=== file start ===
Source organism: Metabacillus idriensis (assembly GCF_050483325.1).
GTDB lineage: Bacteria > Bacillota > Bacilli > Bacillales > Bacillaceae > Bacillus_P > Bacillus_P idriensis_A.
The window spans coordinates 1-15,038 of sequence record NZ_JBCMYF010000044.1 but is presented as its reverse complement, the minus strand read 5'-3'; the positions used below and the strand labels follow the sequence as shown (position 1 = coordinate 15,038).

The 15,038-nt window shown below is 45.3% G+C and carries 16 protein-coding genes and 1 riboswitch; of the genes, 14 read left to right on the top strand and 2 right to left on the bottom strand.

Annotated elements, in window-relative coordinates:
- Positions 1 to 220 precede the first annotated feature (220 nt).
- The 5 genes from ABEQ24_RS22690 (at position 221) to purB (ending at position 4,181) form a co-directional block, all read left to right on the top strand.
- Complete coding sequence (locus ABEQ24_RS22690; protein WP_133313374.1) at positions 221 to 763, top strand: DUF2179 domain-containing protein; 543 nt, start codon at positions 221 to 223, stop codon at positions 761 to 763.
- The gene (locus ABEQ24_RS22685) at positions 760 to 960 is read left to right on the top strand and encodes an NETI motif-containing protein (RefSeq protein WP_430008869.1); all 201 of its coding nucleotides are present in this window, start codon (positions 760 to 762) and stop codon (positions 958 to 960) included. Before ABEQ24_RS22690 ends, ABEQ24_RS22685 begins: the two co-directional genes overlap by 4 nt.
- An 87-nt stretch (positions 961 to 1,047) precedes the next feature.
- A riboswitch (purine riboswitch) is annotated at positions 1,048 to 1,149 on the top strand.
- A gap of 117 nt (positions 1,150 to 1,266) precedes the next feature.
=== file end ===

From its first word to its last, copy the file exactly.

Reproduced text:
Source organism: Metabacillus idriensis (assembly GCF_050483325.1).
GTDB lineage: Bacteria > Bacillota > Bacilli > Bacillales > Bacillaceae > Bacillus_P > Bacillus_P idriensis_A.
The window spans coordinates 1-15,038 of sequence record NZ_JBCMYF010000044.1 but is presented as its reverse complement, the minus strand read 5'-3'; the positions used below and the strand labels follow the sequence as shown (position 1 = coordinate 15,038).

The 15,038-nt window shown below is 45.3% G+C and carries 16 protein-coding genes and 1 riboswitch; of the genes, 14 read left to right on the top strand and 2 right to left on the bottom strand.

Annotated elements, in window-relative coordinates:
- Positions 1 to 220 precede the first annotated feature (220 nt).
- The 5 genes from ABEQ24_RS22690 (at position 221) to purB (ending at position 4,181) form a co-directional block, all read left to right on the top strand.
- Complete coding sequence (locus ABEQ24_RS22690; protein WP_133313374.1) at positions 221 to 763, top strand: DUF2179 domain-containing protein; 543 nt, start codon at positions 221 to 223, stop codon at positions 761 to 763.
- The gene (locus ABEQ24_RS22685) at positions 760 to 960 is read left to right on the top strand and encodes an NETI motif-containing protein (RefSeq protein WP_430008869.1); all 201 of its coding nucleotides are present in this window, start codon (positions 760 to 762) and stop codon (positions 958 to 960) included. Before ABEQ24_RS22690 ends, ABEQ24_RS22685 begins: the two co-directional genes overlap by 4 nt.
- An 87-nt stretch (positions 961 to 1,047) precedes the next feature.
- A riboswitch (purine riboswitch) is annotated at positions 1,048 to 1,149 on the top strand.
- A gap of 117 nt (positions 1,150 to 1,266) precedes the next feature.